Posts Tagged ‘Christmas cookies’

Mindful Gift Giving

Friday, December 5th, 2008

Plateful of Christmas Cookies

I'm excited to introduce you to a wonderful guest blogger today. Janine Adams is a professional organizer in St. Louis, Missouri and the president of the St. Louis chapter of the National Association of Professional Organizers. Check out her terrific blog at www.peaceofmindorganizing.com.

Janine's post helps us focus on thoughtful, creative giving at a time when many of us are trying to find more meaning in the holidays. Thanks, Janine.

The horrifying tragedy at a Wal-Mart on Long Island
the day after Thanksgiving represents holiday shopping at its worst.
Folks waited in line for hours, then broke down the doors, actually
trampling an employee. All in the name of getting a good deal, I guess.

Now
I like a deal. But this year I’m encouraging myself (and you) to
practice mindful shopping when it comes to the holiday season.

Here are some guidelines for mindful gift-giving this holiday season:

  • Take
    a good look at your holiday gift recipients list.
    Are there people on
    it you could propose to just stop exchanging gifts? Taking the pressure
    to give off a friend or family member might be a gift in itself.
  • After
    you’ve pared down your list, think about each person, one at a time.

    What are their interests? Their passions? Is there anything you can
    give that would really speak to those passions?
  • Consider
    creating a gift.
    Bake something delicious and give it as a gift. Or, if
    you’re crafty, create a one-of-a-kind gift for a favorite person. (But,
    please, make it something they’d really enjoy, because you’re giving
    them something they’ll probably have trouble parting with.) Even if
    you’re not crafty, maybe you have an ability they don’t have. You could
    offer to help them clean out their files. Or paint a room. Or trim
    their dog’s toenails.
  • Give the gift quality
    time together.
    Could you go out to lunch with a favorite friend or
    family member, rather than exchanging tangible gifts? Splurge a little
    on the lunch and make that the gift. Or maybe you could see a movie
    together. Or even have a fun night in with DVDs and popcorn.
  • Look
    for gifts that aren’t mass-produced.
    Sure, you could give the Hottest
    New Thing. (I’m so out of touch, I don’t even know what that is this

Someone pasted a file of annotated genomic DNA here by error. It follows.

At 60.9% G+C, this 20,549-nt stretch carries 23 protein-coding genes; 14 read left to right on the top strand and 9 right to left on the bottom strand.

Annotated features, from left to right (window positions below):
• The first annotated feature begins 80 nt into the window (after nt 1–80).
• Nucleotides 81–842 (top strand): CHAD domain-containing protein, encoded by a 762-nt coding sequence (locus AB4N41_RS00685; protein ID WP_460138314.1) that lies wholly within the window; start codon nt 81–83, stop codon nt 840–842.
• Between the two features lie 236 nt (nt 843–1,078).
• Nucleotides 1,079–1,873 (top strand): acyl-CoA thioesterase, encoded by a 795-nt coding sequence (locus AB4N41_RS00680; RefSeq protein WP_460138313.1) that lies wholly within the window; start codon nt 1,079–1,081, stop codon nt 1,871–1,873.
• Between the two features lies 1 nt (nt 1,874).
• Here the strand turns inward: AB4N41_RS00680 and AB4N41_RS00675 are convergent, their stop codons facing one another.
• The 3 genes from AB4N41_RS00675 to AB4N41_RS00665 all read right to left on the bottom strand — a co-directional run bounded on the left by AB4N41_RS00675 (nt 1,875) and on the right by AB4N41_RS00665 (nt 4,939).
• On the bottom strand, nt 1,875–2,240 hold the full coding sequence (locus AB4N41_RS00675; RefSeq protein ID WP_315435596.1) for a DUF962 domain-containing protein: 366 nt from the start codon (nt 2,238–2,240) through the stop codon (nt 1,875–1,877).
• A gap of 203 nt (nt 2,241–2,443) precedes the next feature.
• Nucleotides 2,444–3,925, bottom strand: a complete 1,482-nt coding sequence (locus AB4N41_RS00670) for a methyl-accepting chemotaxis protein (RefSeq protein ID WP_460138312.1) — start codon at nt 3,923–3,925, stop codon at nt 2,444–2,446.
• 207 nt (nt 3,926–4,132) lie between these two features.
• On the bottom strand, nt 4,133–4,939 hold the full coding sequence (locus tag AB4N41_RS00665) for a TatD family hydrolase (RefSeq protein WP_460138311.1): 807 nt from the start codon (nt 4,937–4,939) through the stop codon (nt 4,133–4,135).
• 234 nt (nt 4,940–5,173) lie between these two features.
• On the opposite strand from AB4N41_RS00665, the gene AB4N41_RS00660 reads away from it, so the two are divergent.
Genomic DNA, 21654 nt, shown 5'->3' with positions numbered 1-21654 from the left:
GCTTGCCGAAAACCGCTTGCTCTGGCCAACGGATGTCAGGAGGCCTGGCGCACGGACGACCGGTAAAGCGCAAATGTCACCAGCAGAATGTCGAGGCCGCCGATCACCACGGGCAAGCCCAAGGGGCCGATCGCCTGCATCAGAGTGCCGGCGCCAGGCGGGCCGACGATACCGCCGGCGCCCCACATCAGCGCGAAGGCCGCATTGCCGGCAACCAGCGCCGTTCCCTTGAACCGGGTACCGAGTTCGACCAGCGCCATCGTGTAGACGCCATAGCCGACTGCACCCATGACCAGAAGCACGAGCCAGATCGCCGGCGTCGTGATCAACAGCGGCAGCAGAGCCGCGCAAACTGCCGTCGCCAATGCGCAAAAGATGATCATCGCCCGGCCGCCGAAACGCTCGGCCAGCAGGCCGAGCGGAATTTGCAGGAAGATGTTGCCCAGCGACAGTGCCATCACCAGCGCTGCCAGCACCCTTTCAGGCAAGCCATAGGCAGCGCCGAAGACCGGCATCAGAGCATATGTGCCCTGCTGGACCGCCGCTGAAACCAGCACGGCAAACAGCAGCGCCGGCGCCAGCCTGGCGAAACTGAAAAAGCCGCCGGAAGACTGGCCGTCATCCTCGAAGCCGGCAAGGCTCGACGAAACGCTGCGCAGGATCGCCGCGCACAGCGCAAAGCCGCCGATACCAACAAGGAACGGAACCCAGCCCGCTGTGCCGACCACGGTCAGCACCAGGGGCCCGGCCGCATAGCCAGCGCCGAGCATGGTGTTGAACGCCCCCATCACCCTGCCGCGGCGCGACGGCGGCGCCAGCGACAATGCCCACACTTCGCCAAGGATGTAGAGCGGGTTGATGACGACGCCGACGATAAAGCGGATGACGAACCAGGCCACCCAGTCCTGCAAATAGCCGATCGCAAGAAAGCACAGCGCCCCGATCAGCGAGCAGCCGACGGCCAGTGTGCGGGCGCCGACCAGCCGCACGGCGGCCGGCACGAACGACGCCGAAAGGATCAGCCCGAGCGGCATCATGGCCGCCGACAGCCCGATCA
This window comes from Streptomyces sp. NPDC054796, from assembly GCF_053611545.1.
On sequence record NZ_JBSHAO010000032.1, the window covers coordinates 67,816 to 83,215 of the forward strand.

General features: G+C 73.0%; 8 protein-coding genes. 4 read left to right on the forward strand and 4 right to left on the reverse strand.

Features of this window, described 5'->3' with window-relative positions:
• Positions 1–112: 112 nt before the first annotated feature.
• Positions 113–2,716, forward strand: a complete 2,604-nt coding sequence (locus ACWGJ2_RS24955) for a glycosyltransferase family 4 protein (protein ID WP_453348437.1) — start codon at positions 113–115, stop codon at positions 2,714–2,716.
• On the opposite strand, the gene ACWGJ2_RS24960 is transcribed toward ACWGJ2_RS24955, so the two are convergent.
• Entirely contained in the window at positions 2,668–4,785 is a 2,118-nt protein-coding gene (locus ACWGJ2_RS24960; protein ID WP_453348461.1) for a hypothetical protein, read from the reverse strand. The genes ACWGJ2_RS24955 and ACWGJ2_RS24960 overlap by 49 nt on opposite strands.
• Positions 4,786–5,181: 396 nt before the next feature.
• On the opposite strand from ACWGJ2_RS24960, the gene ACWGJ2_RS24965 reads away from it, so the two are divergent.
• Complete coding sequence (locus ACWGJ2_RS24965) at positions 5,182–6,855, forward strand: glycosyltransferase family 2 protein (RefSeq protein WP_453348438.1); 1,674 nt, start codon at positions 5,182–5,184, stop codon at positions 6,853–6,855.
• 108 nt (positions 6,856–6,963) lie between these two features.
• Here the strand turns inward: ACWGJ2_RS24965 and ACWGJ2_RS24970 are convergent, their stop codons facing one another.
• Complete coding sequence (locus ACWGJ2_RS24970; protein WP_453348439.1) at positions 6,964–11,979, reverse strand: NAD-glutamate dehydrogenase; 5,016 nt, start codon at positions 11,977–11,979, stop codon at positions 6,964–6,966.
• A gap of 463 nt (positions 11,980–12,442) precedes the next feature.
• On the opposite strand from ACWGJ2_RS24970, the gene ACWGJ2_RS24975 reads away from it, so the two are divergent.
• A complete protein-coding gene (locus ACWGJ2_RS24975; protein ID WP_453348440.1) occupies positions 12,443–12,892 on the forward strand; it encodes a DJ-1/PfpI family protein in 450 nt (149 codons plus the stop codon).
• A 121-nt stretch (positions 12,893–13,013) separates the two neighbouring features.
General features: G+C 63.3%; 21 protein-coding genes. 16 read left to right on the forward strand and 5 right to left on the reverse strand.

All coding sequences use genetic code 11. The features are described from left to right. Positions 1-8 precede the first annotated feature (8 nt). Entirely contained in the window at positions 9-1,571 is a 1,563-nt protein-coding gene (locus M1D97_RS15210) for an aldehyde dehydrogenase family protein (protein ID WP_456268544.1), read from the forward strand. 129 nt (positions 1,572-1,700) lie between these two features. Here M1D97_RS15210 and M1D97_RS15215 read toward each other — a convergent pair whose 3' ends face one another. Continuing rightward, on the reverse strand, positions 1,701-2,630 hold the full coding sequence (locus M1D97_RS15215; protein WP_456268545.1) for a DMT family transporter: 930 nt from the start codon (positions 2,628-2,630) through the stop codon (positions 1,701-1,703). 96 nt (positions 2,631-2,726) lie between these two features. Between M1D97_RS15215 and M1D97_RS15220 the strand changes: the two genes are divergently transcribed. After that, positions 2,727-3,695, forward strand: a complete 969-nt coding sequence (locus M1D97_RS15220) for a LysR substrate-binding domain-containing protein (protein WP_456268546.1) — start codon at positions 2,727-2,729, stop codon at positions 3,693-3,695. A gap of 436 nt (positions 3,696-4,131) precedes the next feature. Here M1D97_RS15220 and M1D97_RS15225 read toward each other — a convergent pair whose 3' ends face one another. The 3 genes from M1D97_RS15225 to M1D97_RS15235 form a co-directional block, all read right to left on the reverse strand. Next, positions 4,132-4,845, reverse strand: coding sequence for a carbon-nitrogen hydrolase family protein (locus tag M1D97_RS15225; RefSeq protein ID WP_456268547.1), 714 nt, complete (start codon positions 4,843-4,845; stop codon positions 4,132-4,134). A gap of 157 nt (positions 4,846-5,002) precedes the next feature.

year.) But even more special are hand-made gifts, even if you don’t
    make it yourself. If you don’t have a local craft fair you can attend
    before gift-giving time, check out Etsy, a marketplace for hand-made items. There’s great stuff there.
  • Consider
    a donation.
    In this difficult economic environment, non-profit
    organizations are surely suffering. Perhaps you could carefully select
    a charity to make a donation to in the name of your gift recipient. Or,
    you can let the recipient choose his or her own charity. Jeri Dansky
    has put together a fabulous post on donations as gifts on her wonderful organizing blog.

Remember,
it really is the thought that counts. The thought and care you give to
selecting a gift, not the physical item itself, is what makes it
special.

Get Thee Behind Me, Halloween Candy!

Friday, October 19th, 2007


It’s coming. In just 12 days and 3.5 hours (but who’s counting?)… Butterfinger. Milky Way. A Hershey’s kiss or two (or six). All the wonderful things that my son collects in his trick-or-treat bag will call to me as I work in my home office the week after Halloween.

Normally, I sneak a few pieces here and there, and it’s no big deal. I just don’t get on the scale until, uh, January. But this year I’ve lost 18 pounds since May (14.8 of it blogging over at womansday.com), and I want to keep it OFF!

Happily, the good folks over at Keeping The Castle have some terrific suggestions for using all that excess Halloween candy that tends to hang around until Thanksgiving. Just a few of their great tips:

* Melt caramel squares to use as drizzle over apples, ice cream or cake.

* Instead of jam, put mini Reese’s cups in thumbprint cookies.

* Freeze the candy for use as decorations on gingerbread houses in December.

Of course, I realize that doing these things will fill my kitchen with caramel sauce, thumbprint cookies and gingerbread houses. But at least those are the sort of treats that I tend to make with Matt to share with friends and neighbors. Sneaking Halloween candy at 1 p.m. on a Thursday, while Matt is at school? That’s a solo act of taste buds over common sense.

OK, twist my arm. Bring on the thumbprint cookies! Hey, I can freeze ‘em and be that much more ahead of the game when I get invited to a cookie-exchange party. (Hint, hint.)